Continuing education is an increasingly popular choice among many searching for extra credentials and direction in their careers.
“I think to stay competitive people want to upgrade their knowledge,” Christine Wilton, coordinator of professional, personal and corporate programs with Western’s continuing education, said.
Western’s continuing education offers two different streams of courses. One of them — personal, professional and corporate training — is for mature students and has seen a recent 13 per cent increase in enrollment.
The greatest increase has been in post-degree programs — programs for graduates who are looking for more practical experience or credentials. Registration This stream has seen a recent enrollment increase of 83 per cent. However as Wilton pointed out, many of these programs have small class sizes, so a small jump in enrollment would create a large increase.
“It’s hard to learn enough in 17 years [of school] to maintain a 40 year career,” Wilton said. “A lot of students in our professional program are having their companies pay for their education.”
Wilton mentioned students have different reasons for joining — from needing extra credentials to keeping their organization ahead.
“We chase credentials,” Ronald Hansen, a faculty of education professor, said. “The reality is, work experience is a much better teacher.”
“[Students in] personal, professional training are a broad mix of people who are changing careers or want to upgrade their current skills,” Wilton said. “I think [in the] post-graduate diploma program, it’s definitely students who have just graduated university.”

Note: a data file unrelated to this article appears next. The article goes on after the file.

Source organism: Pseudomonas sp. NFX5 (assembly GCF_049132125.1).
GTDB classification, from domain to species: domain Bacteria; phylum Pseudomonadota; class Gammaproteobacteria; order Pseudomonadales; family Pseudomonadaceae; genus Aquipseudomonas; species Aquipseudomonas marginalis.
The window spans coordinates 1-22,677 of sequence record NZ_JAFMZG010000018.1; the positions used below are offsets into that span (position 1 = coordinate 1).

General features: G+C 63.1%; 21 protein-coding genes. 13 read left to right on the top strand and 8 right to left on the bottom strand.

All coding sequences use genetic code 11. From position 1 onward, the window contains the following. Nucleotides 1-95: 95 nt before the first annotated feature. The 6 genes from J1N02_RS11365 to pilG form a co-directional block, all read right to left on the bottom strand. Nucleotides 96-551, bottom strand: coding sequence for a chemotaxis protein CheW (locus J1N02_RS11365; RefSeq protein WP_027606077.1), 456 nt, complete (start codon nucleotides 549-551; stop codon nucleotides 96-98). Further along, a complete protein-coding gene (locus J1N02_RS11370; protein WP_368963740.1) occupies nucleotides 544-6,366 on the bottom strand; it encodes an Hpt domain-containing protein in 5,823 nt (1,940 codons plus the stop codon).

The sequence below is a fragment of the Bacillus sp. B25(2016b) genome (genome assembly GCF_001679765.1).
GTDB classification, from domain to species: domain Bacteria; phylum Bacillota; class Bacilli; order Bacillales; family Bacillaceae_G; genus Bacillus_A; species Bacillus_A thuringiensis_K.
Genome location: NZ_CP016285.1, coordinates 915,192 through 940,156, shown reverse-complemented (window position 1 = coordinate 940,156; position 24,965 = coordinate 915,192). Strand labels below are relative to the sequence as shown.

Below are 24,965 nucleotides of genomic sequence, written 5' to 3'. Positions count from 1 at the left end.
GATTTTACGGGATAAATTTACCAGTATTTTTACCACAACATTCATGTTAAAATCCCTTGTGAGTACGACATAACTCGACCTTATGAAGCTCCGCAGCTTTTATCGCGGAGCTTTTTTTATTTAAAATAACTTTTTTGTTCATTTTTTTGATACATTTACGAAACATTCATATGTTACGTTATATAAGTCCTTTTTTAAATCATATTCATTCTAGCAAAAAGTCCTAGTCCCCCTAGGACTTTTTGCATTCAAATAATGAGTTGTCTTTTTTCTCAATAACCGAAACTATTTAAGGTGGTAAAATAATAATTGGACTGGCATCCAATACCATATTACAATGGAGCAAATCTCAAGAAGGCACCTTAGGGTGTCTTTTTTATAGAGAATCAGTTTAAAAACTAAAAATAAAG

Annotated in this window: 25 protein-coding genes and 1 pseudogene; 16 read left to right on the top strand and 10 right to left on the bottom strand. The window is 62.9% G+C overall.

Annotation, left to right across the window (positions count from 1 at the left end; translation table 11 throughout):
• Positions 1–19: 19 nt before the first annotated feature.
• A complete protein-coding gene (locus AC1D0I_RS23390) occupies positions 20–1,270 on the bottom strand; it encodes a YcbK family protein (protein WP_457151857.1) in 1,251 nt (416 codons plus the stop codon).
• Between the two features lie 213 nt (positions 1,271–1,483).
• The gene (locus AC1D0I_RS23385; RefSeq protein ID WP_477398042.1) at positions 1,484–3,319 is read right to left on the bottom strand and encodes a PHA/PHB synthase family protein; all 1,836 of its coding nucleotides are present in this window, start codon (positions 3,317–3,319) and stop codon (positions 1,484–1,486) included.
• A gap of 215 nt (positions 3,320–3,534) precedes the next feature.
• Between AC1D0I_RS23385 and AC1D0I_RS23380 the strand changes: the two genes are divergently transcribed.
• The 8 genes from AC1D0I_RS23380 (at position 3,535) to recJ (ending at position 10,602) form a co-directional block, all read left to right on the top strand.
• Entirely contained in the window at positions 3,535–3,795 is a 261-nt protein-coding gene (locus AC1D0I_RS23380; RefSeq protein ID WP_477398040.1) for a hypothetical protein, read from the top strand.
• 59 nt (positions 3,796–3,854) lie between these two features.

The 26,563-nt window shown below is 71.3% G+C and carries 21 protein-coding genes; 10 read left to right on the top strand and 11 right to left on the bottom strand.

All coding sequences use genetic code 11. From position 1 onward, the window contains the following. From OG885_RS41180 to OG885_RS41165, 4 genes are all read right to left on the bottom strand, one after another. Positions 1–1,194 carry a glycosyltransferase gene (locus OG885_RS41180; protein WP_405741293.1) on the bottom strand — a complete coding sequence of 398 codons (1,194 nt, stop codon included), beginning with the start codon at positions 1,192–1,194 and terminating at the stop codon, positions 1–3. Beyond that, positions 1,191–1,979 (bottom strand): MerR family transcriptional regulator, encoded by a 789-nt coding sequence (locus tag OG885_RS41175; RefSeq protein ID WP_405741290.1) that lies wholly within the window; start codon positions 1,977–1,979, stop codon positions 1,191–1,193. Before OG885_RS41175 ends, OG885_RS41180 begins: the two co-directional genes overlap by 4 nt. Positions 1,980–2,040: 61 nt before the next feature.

According to Wilton, students who enroll in post-degree programs are often looking for a beneficial credential or sometimes searching for a career path. “This way they get practical experience along with an education,” she explained.
Wilton also added both programs allow for a networking element in class, because they put many people in the same situation together.
“A credential gets your foot in the industry,” Hansen added. He also admitted the value of a credential varies by sector, depending on how clearly the skill content is defined.
“[Employers] want credentials,” Hansen said. “Second they ask: ‘Do you have the experience?’”
Wilton added that not many problems have arisen from the increase in enrollment. “Some classes have filled up, but we will offer the classes again in a different term,” she said.
“I don’t think you can do much with just a regular BA,” Jelena Vulic, a third-year English major, said. Vulic plans to pursue teachers’ college after acquiring her undergraduate degree.
“I’ll have to go [back to school] eventually,” she said. “I will have to update some English courses.”
However, Vulic admitted: “If I was going to do it, it would be about better pay.”
“I think in today’s workplace, you sort of have to do more to stand out and keep up.” Wilton said.